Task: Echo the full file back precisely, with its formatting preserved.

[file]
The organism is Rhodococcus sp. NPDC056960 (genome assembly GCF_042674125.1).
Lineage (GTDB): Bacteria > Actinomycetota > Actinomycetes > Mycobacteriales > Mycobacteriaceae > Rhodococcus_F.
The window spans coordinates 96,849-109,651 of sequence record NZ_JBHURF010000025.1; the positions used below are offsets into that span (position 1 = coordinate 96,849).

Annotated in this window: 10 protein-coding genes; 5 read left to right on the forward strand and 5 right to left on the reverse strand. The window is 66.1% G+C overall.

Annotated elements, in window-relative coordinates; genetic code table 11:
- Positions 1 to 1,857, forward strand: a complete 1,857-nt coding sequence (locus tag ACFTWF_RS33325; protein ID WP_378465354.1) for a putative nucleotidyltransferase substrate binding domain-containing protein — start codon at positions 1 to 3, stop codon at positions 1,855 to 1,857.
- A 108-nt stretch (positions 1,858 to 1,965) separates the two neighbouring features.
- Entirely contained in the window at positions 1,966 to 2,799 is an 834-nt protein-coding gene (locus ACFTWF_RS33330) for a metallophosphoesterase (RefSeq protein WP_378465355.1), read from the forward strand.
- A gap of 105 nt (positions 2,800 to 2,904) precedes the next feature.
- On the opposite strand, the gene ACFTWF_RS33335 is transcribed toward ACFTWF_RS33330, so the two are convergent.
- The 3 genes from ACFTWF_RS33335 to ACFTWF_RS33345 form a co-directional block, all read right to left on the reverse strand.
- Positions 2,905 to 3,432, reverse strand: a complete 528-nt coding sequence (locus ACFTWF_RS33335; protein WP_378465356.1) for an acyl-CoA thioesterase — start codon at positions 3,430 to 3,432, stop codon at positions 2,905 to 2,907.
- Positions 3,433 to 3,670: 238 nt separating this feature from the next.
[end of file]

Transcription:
The organism is Rhodococcus sp. NPDC056960 (genome assembly GCF_042674125.1).
Lineage (GTDB): Bacteria > Actinomycetota > Actinomycetes > Mycobacteriales > Mycobacteriaceae > Rhodococcus_F.
The window spans coordinates 96,849-109,651 of sequence record NZ_JBHURF010000025.1; the positions used below are offsets into that span (position 1 = coordinate 96,849).

Annotated in this window: 10 protein-coding genes; 5 read left to right on the forward strand and 5 right to left on the reverse strand. The window is 66.1% G+C overall.

Annotated elements, in window-relative coordinates; genetic code table 11:
- Positions 1 to 1,857, forward strand: a complete 1,857-nt coding sequence (locus tag ACFTWF_RS33325; protein ID WP_378465354.1) for a putative nucleotidyltransferase substrate binding domain-containing protein — start codon at positions 1 to 3, stop codon at positions 1,855 to 1,857.
- A 108-nt stretch (positions 1,858 to 1,965) separates the two neighbouring features.
- Entirely contained in the window at positions 1,966 to 2,799 is an 834-nt protein-coding gene (locus ACFTWF_RS33330) for a metallophosphoesterase (RefSeq protein WP_378465355.1), read from the forward strand.
- A gap of 105 nt (positions 2,800 to 2,904) precedes the next feature.
- On the opposite strand, the gene ACFTWF_RS33335 is transcribed toward ACFTWF_RS33330, so the two are convergent.
- The 3 genes from ACFTWF_RS33335 to ACFTWF_RS33345 form a co-directional block, all read right to left on the reverse strand.
- Positions 2,905 to 3,432, reverse strand: a complete 528-nt coding sequence (locus ACFTWF_RS33335; protein WP_378465356.1) for an acyl-CoA thioesterase — start codon at positions 3,430 to 3,432, stop codon at positions 2,905 to 2,907.
- Positions 3,433 to 3,670: 238 nt separating this feature from the next.